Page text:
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Arizona Summit Law School is drawing closer to a historically black university in Florida, with the for-profit law school striking an affiliation agreement with Bethune-Cookman University.

Leaders hope the affiliation, which must still be approved by accreditors, will help them diversity the legal profession. They also want it to cut the cost of legal education, improve student outcomes and establish Bethune-Cookman -- located in Daytona Beach -- nationally.

The agreement comes as Arizona Summit attempts to improve a bar-passage rate that dropped to 25 percent for first-time test takers in July 2016, according to The Arizona Republic. Arizona Summit, located in downtown Phoenix, is owned by the controversial InfiLaw System, which also owns the Florida Coastal School of Law and the Charlotte School of Law. The Charlotte School of Law continues to operate despite being placed on probation by the American Bar Association and losing its access to federal financial aid.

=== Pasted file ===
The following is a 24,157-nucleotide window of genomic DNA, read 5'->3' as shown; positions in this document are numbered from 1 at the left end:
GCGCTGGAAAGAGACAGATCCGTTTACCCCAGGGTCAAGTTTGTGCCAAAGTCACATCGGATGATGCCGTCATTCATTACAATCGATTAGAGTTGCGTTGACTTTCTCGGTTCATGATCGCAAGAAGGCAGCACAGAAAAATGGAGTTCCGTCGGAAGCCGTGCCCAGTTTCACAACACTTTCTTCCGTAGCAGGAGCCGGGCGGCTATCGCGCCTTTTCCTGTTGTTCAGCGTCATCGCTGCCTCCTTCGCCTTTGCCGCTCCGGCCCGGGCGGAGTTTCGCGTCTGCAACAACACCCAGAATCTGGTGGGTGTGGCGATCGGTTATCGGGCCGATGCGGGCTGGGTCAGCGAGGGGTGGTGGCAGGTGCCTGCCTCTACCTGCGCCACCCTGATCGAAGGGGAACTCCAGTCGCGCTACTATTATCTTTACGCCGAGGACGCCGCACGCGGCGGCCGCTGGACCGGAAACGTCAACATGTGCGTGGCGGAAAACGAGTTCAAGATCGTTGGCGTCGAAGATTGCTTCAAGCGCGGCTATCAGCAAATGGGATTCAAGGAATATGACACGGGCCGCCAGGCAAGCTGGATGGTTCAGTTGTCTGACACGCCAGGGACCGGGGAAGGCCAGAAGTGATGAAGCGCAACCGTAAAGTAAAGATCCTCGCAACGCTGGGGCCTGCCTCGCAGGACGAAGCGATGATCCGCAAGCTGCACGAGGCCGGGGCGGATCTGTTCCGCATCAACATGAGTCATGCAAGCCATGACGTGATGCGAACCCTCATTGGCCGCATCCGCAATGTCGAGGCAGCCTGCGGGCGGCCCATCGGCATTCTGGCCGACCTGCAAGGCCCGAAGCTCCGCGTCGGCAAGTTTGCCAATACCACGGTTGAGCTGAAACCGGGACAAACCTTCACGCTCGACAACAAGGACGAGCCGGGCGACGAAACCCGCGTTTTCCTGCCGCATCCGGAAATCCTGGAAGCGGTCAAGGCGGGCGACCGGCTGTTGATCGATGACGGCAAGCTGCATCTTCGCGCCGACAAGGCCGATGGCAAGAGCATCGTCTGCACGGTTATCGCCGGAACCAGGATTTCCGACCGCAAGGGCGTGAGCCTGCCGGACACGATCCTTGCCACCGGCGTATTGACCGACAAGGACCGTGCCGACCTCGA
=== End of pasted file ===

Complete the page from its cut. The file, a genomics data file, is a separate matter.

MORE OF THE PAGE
Arizona Summit’s president told the Republic the law school is working toward becoming a nonprofit institution but the Bethune-Cookman affiliation does not change its for-profit status. Arizona Summit drastically cut its student body in recent years; it now has 300 students after previously enrolling as many as 1,000. It has previously been noted as a school that admits students with low median LSAT scores, which drew concern that many of its students may have trouble passing the bar exam.

The two institutions already had a relationship allowing Bethune-Cookman students early admission into Arizona Summit. A news release on the new agreement noted that affiliations have sometimes come before acquisitions.